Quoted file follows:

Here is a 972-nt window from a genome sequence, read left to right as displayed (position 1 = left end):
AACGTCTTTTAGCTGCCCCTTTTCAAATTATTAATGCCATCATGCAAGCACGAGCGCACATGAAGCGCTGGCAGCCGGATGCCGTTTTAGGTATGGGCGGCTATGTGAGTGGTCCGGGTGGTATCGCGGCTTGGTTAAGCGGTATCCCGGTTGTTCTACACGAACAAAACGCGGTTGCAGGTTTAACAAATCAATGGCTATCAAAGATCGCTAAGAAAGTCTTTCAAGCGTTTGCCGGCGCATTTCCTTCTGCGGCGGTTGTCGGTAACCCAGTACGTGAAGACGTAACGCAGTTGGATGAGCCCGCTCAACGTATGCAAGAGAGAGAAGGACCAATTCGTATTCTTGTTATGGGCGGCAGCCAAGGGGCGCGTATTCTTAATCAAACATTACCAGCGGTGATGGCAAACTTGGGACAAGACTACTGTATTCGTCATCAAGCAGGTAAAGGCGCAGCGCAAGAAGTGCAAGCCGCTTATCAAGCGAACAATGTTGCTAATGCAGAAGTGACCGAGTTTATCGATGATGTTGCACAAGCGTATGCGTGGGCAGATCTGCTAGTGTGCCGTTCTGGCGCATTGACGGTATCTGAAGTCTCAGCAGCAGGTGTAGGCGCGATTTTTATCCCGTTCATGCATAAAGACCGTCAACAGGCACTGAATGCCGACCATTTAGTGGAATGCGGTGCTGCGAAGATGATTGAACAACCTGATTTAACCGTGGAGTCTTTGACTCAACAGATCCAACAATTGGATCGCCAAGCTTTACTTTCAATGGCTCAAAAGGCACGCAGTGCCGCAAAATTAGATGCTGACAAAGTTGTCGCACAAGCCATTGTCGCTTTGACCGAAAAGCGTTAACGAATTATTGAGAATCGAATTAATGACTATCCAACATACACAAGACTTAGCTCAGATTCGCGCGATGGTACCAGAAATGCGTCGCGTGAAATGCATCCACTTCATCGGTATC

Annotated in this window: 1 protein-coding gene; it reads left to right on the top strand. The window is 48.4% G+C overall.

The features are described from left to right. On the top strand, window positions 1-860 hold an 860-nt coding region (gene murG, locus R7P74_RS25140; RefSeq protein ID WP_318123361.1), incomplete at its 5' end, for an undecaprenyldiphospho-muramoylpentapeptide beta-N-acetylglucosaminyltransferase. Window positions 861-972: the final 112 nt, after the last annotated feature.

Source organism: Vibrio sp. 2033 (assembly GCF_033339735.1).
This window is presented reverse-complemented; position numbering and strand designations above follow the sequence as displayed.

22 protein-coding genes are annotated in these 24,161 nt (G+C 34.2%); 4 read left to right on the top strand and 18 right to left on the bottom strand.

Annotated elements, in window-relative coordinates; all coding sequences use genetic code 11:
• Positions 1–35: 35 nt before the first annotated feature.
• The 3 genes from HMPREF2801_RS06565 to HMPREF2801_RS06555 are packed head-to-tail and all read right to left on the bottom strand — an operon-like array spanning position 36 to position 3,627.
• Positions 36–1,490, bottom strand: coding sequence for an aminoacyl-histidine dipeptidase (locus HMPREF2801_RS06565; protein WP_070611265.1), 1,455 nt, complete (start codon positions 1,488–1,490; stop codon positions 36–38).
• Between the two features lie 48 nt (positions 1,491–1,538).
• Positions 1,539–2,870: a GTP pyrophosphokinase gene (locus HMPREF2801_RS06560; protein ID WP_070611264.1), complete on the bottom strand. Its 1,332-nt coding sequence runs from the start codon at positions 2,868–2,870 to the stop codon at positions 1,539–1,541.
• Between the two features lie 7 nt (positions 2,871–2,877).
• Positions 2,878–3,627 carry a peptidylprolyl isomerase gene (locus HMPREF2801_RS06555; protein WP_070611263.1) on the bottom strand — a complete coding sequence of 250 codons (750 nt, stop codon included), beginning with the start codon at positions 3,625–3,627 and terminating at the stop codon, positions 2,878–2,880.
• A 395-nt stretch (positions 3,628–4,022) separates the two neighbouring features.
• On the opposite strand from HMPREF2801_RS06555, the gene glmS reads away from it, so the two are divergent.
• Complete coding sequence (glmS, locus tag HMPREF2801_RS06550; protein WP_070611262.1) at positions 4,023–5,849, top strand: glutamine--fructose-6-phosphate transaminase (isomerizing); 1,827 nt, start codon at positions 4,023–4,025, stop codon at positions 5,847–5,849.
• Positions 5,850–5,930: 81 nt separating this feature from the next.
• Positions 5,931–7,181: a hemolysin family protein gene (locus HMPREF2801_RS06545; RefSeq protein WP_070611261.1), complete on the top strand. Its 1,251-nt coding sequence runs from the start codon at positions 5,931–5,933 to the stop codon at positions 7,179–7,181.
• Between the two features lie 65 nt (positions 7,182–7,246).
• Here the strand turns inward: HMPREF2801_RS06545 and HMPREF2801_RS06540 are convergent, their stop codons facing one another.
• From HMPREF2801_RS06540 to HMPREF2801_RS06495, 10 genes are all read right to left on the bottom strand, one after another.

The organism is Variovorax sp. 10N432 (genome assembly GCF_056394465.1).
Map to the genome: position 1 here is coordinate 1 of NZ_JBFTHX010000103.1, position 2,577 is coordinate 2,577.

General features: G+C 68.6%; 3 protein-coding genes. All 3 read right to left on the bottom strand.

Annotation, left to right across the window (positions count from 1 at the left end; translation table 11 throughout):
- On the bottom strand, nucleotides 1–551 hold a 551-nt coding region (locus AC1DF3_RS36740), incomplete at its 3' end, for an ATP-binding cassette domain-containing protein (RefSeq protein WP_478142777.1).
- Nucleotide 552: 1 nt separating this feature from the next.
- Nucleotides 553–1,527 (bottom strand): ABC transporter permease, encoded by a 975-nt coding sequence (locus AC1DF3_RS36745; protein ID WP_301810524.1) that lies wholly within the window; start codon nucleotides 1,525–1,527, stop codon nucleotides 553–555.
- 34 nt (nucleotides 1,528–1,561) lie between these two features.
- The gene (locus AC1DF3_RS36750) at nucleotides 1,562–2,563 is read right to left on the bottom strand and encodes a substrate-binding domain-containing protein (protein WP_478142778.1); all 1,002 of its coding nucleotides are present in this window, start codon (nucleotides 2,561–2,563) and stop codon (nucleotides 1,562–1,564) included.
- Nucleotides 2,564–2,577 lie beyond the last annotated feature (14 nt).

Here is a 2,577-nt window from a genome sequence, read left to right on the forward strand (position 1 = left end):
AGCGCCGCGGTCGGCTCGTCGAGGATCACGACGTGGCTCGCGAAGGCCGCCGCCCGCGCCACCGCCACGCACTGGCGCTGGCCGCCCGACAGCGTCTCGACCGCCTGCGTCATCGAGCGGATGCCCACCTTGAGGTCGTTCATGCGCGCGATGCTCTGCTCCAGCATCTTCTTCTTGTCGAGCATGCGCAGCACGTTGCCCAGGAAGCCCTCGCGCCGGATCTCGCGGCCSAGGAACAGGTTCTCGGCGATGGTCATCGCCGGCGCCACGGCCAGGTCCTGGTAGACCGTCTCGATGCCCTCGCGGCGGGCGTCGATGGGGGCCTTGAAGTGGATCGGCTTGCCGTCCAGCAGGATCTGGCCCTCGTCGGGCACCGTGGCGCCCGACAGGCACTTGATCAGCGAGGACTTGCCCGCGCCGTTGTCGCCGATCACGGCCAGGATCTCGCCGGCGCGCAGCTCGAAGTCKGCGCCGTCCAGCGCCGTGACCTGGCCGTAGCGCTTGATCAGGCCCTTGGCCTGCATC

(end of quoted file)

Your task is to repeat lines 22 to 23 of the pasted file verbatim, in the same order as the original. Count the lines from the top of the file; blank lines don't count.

• Here the strand turns inward: HMPREF2801_RS06545 and HMPREF2801_RS06540 are convergent, their stop codons facing one another.
• From HMPREF2801_RS06540 to HMPREF2801_RS06495, 10 genes are all read right to left on the bottom strand, one after another.